Chaplains and Confidentiality of Suicide-related Communication: Are There Limits?

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By Jennifer Tucker, Ph.D.
September 5, 2017

As the Department of Defense (DoD) continues to be faced with high rates of suicide across the services, it sometimes depends on chaplains to be on the front lines. However, the responsibilities of chaplains in relation to a suicidal individual may be unclear for both service members and health care professionals alike. This blog will briefly define limits of confidentiality for chaplains who receive information related to suicide.

All service members are routinely encouraged to seek help from behavioral health providers, suicide crisis lines, peers, commands, and chaplains should they experience suicide-related thoughts or behaviors. When speaking with behavioral health and medical providers, including those working at suicide crisis lines, service members cannot be guaranteed confidentiality for the information that they share. Limits to confidentiality exist because providers are legally obligated to try to protect their patients from committing self-harm and harm to others. 

While service members likely have no particular expectations of confidentiality when speaking with peers and members of their command, expectations of confidentiality for conversations with a chaplain could be vague due to the number of hats chaplains wear: officer, counselor, spiritual advisor, peer. 

Rule 503 of the Military Rules of Evidence states that communications made as a “formal act of religion or as a matter of conscience” to either a chaplain or a chaplain assistant while serving in the capacity of spiritual advisor are considered confidential and are not to be shared with third parties. There are no exceptions listed to this rule, which means that any suicide-related information communicated to a chaplain is protected as confidential. This confidentiality also applies to inquiries from the command; chaplains cannot be compelled by the command to share information about service members or others seeking their services.

With that said, if a suicidal service member would like the chaplain to reach out to health care providers on his or her behalf, the service member must first explicitly waive the right to confidentiality. After the right has been waived, the chaplain may reach out to appropriate sources to initiate care for the service member.

For suicidal service members who do not waive their rights to confidentiality, chaplains work within the bounds of their profession to provide as much help as possible for the individuals.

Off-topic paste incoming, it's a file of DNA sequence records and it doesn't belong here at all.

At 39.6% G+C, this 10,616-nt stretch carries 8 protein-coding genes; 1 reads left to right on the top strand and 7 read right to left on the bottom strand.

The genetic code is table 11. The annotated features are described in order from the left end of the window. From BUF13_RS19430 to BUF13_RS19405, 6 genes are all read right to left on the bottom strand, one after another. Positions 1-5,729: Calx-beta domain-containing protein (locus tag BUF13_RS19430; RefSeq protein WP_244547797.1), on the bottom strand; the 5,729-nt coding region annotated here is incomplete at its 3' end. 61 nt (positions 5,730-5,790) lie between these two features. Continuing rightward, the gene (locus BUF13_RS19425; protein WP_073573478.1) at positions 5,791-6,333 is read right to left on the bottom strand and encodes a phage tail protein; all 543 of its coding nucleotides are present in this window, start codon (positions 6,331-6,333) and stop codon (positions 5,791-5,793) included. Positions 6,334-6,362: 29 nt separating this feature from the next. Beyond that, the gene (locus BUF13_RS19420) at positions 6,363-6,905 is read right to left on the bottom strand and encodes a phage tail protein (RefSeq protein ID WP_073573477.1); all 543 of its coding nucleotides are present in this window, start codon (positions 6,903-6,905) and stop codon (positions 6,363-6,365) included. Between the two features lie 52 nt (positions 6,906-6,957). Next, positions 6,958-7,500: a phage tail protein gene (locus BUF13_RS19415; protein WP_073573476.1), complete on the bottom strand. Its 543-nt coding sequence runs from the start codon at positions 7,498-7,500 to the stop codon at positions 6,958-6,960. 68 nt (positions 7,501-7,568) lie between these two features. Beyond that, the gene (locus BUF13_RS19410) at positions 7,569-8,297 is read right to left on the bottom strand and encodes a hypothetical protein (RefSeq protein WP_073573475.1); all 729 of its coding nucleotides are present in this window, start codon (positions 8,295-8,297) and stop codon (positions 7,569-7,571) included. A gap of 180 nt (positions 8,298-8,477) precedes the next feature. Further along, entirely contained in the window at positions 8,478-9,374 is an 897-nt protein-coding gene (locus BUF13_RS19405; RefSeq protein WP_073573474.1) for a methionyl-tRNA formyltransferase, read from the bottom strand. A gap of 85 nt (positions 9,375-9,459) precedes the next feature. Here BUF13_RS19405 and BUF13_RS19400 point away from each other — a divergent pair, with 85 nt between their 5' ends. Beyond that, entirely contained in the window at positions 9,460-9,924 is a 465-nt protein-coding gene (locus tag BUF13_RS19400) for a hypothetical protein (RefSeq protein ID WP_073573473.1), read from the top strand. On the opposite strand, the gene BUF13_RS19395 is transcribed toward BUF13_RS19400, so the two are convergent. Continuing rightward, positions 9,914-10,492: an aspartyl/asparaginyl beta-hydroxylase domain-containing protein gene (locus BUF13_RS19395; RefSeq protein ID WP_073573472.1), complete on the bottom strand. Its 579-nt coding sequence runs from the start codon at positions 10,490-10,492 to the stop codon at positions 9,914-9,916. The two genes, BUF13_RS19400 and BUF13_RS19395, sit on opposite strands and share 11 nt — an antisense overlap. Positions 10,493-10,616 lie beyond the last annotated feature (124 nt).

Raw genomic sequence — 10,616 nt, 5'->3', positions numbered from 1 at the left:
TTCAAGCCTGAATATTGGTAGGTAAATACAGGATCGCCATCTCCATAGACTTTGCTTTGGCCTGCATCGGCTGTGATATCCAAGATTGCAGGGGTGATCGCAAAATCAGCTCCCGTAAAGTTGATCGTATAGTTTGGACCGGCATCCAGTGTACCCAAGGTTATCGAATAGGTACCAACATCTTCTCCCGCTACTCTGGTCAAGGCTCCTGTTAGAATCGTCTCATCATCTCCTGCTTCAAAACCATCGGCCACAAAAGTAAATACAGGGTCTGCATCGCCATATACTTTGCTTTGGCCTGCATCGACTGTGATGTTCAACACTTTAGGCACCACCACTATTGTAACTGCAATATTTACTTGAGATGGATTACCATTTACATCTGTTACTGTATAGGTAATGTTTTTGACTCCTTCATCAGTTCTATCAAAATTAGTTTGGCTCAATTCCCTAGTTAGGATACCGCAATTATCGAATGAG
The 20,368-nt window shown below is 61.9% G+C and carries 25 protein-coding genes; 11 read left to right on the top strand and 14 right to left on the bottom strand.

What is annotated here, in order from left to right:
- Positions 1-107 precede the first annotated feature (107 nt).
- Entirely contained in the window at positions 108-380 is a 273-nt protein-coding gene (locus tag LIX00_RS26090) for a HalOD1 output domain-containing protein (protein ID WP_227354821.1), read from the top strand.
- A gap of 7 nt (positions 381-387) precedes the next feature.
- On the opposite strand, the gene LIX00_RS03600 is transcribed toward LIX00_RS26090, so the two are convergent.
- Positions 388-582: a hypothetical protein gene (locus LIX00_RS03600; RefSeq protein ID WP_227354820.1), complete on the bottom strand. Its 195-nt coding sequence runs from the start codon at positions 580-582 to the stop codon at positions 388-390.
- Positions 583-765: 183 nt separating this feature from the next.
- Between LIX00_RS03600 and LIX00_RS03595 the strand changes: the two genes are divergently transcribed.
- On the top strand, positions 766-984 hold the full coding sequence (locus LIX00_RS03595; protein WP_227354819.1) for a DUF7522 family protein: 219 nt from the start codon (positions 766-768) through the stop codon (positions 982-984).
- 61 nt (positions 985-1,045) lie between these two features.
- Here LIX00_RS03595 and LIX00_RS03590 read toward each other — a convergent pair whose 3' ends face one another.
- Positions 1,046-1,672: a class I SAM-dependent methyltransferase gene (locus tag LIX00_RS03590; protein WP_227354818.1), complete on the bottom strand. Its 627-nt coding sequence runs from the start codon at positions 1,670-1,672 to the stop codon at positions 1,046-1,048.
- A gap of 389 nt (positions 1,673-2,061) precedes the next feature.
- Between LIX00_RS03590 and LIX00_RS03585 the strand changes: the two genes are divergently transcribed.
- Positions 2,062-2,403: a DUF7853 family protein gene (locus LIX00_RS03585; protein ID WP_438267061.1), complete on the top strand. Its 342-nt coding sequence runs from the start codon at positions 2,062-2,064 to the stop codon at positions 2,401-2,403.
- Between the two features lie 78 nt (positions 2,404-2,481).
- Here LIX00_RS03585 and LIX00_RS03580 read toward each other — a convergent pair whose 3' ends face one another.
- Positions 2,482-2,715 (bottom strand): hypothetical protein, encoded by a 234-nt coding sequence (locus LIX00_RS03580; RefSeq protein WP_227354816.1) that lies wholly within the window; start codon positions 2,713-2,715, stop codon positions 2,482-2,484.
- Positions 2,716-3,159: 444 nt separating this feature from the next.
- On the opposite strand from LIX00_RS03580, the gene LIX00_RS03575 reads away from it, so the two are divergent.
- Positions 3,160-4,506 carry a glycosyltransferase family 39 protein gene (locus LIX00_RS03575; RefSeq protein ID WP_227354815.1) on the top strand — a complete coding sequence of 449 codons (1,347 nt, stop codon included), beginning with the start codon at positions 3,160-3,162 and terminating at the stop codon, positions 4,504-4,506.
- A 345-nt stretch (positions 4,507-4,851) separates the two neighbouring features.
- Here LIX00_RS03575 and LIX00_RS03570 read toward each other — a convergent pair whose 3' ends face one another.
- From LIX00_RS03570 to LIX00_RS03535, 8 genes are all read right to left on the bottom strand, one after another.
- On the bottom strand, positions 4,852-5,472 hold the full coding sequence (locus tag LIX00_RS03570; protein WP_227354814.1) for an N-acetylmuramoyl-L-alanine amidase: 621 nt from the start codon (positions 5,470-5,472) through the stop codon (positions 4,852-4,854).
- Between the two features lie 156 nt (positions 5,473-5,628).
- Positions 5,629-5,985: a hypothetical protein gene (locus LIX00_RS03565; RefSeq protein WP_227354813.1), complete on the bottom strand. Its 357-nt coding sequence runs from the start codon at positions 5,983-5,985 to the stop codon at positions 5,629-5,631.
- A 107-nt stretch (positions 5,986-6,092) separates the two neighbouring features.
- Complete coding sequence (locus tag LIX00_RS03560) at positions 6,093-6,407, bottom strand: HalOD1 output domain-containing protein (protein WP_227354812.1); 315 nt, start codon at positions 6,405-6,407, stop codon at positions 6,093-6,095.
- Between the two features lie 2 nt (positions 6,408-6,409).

In summary, whether suicidal or not, service members’ communications with chaplains and chaplain assistants are considered confidential and are protected from disclosure when those conversations 1) take place in a spiritual context and 2) are not intended to be shared with third parties.

Resources for Chaplains:

Resources for Suicide Prevention:

Dr. Jennifer Tucker is a suicide prevention subject matter expert at Deployment Health Clinical Center. She has a master’s and doctorate in clinical psychology and has worked with service members hospitalized for suicidality as part of a large randomized controlled trial for cognitive behavioral therapy for suicide prevention.

The views expressed in Clinician's Corner blogs are solely those of the author and do not necessarily reflect the opinion of the Psychological Health Center of Excellence or Department of Defense.


  • Great blog! Super-important topic. There seem to be many facets to the complex issue of disclosure ethics for helping professionals, maybe especially for chaplains, who of all helping professionals, may have the heaviest disclosure-ethics Cross/Crescent/Star of David to bear. I am happy to report that in my own 30 clinical years as a Navy psychiatrist, I hospitalized more than a few service members for serious suicide risk who had each come to the hospital hand-in-hand with their chaplain -- once the suicidal service member realized the chaplain would be glued to their side until they sought medical help of their own accord. And I know of no deaths that can be traced directly to nondisclosure by a chaplain, though I'd like to hear if anyone else knows of such a case. Thanks for writing the blog!

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